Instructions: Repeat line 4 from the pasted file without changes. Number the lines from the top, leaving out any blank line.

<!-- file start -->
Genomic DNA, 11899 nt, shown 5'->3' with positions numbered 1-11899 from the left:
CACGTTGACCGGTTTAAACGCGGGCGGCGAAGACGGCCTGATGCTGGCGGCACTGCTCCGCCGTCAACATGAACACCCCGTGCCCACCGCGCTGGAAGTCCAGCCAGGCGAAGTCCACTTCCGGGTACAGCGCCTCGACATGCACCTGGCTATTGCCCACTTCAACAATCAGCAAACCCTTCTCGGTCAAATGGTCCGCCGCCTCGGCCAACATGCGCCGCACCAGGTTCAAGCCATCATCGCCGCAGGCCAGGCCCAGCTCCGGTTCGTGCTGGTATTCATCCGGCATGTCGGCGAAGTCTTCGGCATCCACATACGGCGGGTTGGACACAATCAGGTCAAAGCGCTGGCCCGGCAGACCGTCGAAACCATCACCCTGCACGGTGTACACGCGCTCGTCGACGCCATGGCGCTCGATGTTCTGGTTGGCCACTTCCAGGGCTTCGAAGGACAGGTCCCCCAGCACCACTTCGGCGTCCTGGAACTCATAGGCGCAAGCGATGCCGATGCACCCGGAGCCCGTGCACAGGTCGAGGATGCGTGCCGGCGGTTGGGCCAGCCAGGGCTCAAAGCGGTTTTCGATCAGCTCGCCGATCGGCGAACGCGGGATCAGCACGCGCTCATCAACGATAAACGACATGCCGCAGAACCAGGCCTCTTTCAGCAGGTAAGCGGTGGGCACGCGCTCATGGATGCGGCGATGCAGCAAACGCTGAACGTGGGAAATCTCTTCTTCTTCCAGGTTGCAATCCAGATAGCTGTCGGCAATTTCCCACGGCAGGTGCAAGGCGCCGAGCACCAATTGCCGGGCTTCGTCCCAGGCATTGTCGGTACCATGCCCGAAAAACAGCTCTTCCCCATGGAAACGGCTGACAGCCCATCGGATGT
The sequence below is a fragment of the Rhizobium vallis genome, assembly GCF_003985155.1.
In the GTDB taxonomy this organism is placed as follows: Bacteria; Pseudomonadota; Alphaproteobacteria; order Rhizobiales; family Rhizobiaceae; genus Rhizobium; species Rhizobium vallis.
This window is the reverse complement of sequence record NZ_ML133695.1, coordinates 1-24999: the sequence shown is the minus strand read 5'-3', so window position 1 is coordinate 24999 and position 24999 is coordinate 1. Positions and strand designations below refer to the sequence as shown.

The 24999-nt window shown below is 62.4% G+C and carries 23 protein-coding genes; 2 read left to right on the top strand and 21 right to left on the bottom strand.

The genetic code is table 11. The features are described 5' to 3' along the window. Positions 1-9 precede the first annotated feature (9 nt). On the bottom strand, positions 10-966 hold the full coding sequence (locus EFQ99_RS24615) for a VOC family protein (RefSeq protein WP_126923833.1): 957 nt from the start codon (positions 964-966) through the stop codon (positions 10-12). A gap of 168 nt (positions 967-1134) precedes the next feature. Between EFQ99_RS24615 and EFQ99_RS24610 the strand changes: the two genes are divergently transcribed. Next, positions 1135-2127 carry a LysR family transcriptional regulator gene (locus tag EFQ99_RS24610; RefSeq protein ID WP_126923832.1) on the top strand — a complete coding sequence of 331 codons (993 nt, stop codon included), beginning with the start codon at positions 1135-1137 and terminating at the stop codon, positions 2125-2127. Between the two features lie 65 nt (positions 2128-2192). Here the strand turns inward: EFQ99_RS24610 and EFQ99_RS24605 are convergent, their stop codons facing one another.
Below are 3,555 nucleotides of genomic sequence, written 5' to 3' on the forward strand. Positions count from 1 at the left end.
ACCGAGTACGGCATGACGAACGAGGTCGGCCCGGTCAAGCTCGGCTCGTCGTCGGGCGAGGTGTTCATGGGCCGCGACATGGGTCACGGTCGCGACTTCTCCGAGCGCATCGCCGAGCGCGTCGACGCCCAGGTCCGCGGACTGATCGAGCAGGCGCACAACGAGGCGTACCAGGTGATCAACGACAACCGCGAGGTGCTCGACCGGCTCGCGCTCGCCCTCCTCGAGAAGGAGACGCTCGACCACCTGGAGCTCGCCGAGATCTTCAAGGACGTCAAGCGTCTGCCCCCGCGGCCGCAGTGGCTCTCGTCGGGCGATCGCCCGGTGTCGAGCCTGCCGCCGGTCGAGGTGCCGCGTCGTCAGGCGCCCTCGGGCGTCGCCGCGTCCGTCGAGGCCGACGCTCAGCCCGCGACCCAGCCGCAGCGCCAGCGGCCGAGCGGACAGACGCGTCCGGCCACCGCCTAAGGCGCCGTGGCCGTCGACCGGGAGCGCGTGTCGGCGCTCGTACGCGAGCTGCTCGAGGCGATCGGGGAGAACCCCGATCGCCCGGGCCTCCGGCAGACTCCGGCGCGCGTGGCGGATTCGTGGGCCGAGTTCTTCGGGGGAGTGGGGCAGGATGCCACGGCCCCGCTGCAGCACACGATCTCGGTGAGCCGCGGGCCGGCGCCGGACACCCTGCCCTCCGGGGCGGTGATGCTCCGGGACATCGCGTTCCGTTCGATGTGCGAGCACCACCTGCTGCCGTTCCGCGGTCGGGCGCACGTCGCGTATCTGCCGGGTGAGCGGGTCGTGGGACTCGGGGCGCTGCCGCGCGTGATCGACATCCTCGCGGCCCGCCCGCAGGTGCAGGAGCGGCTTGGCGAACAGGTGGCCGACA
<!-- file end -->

In the GTDB taxonomy this organism is placed as follows: Bacteria; Pseudomonadota; Alphaproteobacteria; order Rhizobiales; family Rhizobiaceae; genus Rhizobium; species Rhizobium vallis.